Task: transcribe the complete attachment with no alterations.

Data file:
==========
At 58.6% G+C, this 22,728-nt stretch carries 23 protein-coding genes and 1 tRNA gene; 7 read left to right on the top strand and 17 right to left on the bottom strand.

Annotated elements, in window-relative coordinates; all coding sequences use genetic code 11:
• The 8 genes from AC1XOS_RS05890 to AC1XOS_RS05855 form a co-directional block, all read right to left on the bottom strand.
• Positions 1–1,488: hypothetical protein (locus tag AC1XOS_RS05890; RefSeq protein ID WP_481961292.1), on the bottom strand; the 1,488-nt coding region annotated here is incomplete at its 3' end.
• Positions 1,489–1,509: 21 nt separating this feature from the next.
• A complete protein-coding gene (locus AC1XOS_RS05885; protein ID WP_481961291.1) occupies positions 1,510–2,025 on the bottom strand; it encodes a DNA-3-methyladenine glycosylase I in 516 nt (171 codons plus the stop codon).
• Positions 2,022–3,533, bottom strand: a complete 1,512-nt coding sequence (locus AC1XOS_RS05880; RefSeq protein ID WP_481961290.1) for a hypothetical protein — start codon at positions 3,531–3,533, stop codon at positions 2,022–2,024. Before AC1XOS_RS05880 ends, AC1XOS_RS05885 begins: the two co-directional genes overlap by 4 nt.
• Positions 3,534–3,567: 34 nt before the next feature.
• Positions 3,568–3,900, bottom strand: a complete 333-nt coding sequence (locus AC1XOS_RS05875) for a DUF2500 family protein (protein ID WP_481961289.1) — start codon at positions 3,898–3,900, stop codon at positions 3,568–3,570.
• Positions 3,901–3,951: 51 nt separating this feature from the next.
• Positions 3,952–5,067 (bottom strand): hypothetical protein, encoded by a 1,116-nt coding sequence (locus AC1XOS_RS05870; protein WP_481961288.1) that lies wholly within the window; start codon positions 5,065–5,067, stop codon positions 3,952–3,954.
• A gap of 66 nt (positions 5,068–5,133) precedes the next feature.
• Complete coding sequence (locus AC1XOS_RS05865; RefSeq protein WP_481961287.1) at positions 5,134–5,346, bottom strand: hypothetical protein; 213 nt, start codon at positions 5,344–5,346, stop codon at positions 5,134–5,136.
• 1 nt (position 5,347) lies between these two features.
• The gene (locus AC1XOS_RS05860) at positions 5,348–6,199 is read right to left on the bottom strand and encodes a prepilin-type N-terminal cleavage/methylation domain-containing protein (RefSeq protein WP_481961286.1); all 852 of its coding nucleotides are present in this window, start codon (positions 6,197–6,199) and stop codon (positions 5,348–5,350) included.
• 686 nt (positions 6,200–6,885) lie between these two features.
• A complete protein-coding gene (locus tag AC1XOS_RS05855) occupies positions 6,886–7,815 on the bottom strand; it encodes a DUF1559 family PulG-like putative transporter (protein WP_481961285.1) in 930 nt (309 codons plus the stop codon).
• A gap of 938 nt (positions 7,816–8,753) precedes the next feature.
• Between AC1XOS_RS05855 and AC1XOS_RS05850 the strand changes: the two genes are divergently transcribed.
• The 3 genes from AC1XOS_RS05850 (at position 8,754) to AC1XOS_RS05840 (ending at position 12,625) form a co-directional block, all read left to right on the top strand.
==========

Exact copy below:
At 58.6% G+C, this 22,728-nt stretch carries 23 protein-coding genes and 1 tRNA gene; 7 read left to right on the top strand and 17 right to left on the bottom strand.

Annotated elements, in window-relative coordinates; all coding sequences use genetic code 11:
• The 8 genes from AC1XOS_RS05890 to AC1XOS_RS05855 form a co-directional block, all read right to left on the bottom strand.
• Positions 1–1,488: hypothetical protein (locus tag AC1XOS_RS05890; RefSeq protein ID WP_481961292.1), on the bottom strand; the 1,488-nt coding region annotated here is incomplete at its 3' end.
• Positions 1,489–1,509: 21 nt separating this feature from the next.
• A complete protein-coding gene (locus AC1XOS_RS05885; protein ID WP_481961291.1) occupies positions 1,510–2,025 on the bottom strand; it encodes a DNA-3-methyladenine glycosylase I in 516 nt (171 codons plus the stop codon).
• Positions 2,022–3,533, bottom strand: a complete 1,512-nt coding sequence (locus AC1XOS_RS05880; RefSeq protein ID WP_481961290.1) for a hypothetical protein — start codon at positions 3,531–3,533, stop codon at positions 2,022–2,024. Before AC1XOS_RS05880 ends, AC1XOS_RS05885 begins: the two co-directional genes overlap by 4 nt.
• Positions 3,534–3,567: 34 nt before the next feature.
• Positions 3,568–3,900, bottom strand: a complete 333-nt coding sequence (locus AC1XOS_RS05875) for a DUF2500 family protein (protein ID WP_481961289.1) — start codon at positions 3,898–3,900, stop codon at positions 3,568–3,570.
• Positions 3,901–3,951: 51 nt separating this feature from the next.
• Positions 3,952–5,067 (bottom strand): hypothetical protein, encoded by a 1,116-nt coding sequence (locus AC1XOS_RS05870; protein WP_481961288.1) that lies wholly within the window; start codon positions 5,065–5,067, stop codon positions 3,952–3,954.
• A gap of 66 nt (positions 5,068–5,133) precedes the next feature.
• Complete coding sequence (locus AC1XOS_RS05865; RefSeq protein WP_481961287.1) at positions 5,134–5,346, bottom strand: hypothetical protein; 213 nt, start codon at positions 5,344–5,346, stop codon at positions 5,134–5,136.
• 1 nt (position 5,347) lies between these two features.
• The gene (locus AC1XOS_RS05860) at positions 5,348–6,199 is read right to left on the bottom strand and encodes a prepilin-type N-terminal cleavage/methylation domain-containing protein (RefSeq protein WP_481961286.1); all 852 of its coding nucleotides are present in this window, start codon (positions 6,197–6,199) and stop codon (positions 5,348–5,350) included.
• 686 nt (positions 6,200–6,885) lie between these two features.
• A complete protein-coding gene (locus tag AC1XOS_RS05855) occupies positions 6,886–7,815 on the bottom strand; it encodes a DUF1559 family PulG-like putative transporter (protein WP_481961285.1) in 930 nt (309 codons plus the stop codon).
• A gap of 938 nt (positions 7,816–8,753) precedes the next feature.
• Between AC1XOS_RS05855 and AC1XOS_RS05850 the strand changes: the two genes are divergently transcribed.
• The 3 genes from AC1XOS_RS05850 (at position 8,754) to AC1XOS_RS05840 (ending at position 12,625) form a co-directional block, all read left to right on the top strand.